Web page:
Edit: Google is evil. But Google is also free. If we can't counter the first without eliminating the second, then we have failed as a society.
You could satisfy it, by discussing, say, gun control, and presenting two contrasting viewpoints: One that all guns should be banned, and one that all guns, except for ones used by police and security guards should be banned. A distinction without much of a difference (That is well within the scope of very limited political orthodoxy) is a contrasting viewpoint.
Really, what we need is the web back. That is, the web as I remember it in the 90s, before Google came along, when groups of people who shared similar interests would link to each other and form webrings. 
To every political question, there are more answers then "A" or "B".
Are you going to give equal time to someone who wants to ban all guns, someone who wants to ban all guns in cities, someone who wants to ban all guns for people with criminal records, but not mental illnesses, someone who wants to ban all guns for people with mental illnesses, but not criminal records, someone who wants to ban guns for non-citizens, and someone who wants everyone to have a state-provided machine-gun? What about the other permutation of these viewpoints? Or are you just going to dump these questions into a 'left' and 'right' bucket, and say you're done, when the buckets weigh the same?
Relatedly: it's also much easier to come up with factually incorrect bullshit then it is to refute it. Any insights on how you want to deal with that problem?
If you were a developer at YouTube, what do you think could be done to fix this? Personally, I think a starter is only suspending a user from the specific service they "violated" the TOS on instead of their who freaking account. I don't know how content-id works, but preventing double jeopardy for a flag sounds like a good starting point. Obviously getting human support is a train-wreck and it goes without saying that needs to be fixed.
False accusations should be given the same punishment as the accused would have faced. The "flag" and "report" buttons are abused on every single platform, as any mod can tell us.
I'm not saying this is easier than yt, but there are some trade offs worth making if you want to really have that level of control.
If you or someone else has some suggestions for cheap media hosting, I'm all ears :)
The one thing I miss from Youtube was all the commenters and people who enjoyed me playing. I got a lot of satisfaction from that and it kept me going and posting more videos (it definitely wasn't the money since ad revenue was abysmal).
It's a different enforcement mechanism. DMCA requires by law that YouTube affords people a way to report things. If it gets abused that's on the government to correct, YouTube hands are tied.
Things would work better with human interaction on the requests by Google. But bluntly, if you want your video host to do due diligence, hire one that does. Google do a bad job of this because they're a free hosting provider, and as a video uploader you subsequently get what you pay for.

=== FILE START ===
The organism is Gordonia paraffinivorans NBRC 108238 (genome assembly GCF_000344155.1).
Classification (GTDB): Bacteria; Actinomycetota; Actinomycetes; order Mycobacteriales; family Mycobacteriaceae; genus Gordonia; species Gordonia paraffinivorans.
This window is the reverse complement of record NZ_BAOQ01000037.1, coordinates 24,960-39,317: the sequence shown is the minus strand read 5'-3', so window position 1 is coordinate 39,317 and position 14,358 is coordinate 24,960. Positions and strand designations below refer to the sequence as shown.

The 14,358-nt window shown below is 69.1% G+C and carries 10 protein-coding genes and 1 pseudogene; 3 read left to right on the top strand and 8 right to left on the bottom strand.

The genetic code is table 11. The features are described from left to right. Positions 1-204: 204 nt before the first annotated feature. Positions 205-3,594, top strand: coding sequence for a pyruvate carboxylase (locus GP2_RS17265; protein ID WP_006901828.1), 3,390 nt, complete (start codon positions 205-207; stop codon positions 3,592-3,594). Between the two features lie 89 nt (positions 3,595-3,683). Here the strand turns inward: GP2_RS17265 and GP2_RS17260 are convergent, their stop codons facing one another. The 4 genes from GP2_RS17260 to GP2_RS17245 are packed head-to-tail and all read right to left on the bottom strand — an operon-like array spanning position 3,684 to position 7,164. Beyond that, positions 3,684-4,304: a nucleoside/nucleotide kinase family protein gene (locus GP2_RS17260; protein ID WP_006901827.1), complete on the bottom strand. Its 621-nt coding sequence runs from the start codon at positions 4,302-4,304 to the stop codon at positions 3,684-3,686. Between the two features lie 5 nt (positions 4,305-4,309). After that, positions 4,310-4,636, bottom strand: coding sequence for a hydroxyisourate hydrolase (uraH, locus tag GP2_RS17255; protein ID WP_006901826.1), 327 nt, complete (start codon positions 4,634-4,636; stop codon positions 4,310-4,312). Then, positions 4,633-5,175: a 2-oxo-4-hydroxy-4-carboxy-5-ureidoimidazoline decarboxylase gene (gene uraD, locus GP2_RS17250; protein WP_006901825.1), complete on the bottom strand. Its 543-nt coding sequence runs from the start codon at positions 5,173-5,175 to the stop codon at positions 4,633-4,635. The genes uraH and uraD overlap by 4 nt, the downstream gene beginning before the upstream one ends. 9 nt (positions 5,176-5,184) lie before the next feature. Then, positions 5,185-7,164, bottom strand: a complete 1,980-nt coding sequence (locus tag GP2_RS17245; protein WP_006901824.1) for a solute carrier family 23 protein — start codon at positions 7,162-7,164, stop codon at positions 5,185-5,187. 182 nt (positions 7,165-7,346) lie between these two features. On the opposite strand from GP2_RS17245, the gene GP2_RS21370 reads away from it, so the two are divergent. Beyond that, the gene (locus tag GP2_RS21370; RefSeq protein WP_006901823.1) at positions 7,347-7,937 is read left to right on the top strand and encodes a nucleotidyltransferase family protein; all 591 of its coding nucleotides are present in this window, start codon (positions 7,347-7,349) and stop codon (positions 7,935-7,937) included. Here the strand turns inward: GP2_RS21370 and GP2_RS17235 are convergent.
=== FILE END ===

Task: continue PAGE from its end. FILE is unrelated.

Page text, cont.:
If someone wants to complain about infringement, they should be required to send a certified letter to YouTube detailing the exact infringement along with providing proof they are in control of the offending work.
Legally this make perfect sense to Google, as there are two options:
1. Take down everything requested. Creators get mad but they are a dime a dozen.
2. Don't take down everything because some of it isn't technically a violation. Get sued constantly by the media cartels. Get brought before Congress for "stealing from artists". etc...
One party in the dispute is rich and politically powerful, the other is not. There's really only one choice a large company like Google is going to make.
...and ironically, a lot of us are quite worried about the other party also becoming "rich and politically powerful" too (although they do seem to be getting there...)
IANAL, but as I understand it, Content ID is part of how they justify being a safe harbor under DMCA.
Maybe the problem is that Google can't ban them from the service legally ?
Regardless, we need to start seeing punishment for false claims. Under DMCA, wrongful claims could result in the claimants being charged with perjury, but obviously nobody is enforcing this part of it.
Either that or allow the perjury clause of the DMCA enforceable against bots?
Ten years of free protection, then costing $10 × 1.5 ⁿ ⁻ ¹ for each subsequent year. Year 10 costs $0, year 20 about $380, year 30 about $22,000, year 40 about $1,300,000, year 50 almost $75,000,000—and few fifty-year-old things will be worth $75,000,000 per year and growing to retain copyright to.
Hey, this could even be a method of artists reacquiring rights to their works from labels: if an artist performs songs from their works 20 years ago and the label isn't interested in paying for this protection scheme, it can revert back to the artist until they decide to stop actively protecting the work. It gets dicey with two parties having rights to it, but structurally it would probably be akin to how if you pay tax on a dollar and give me the remainder, I should then still pay taxes on what I received from you, regardless of the fact you had paid taxes on it already.
You did it! You found the solution to the national debt! Lets implement his right away!
What would go into the public domain is Steamboat Willie, the original Mickey Mouse short.
Steamboat Willie is likely to enter the public domain shortly, in fact.
No, it really does appear that this time they've given up. There are articles that have written about this - If Disney were preparing for a big push, we'd have started to see it by now already.
You say that but the Beatles, Elvis, Beethoven, Pink Floyd, Michael Jackson are all artists that had their heyday 30-60 years ago and are still the top selling artists. A lot of them are dead now because of varying reasons, but some are still alive and kicking and giving new performances of their 40 year old music.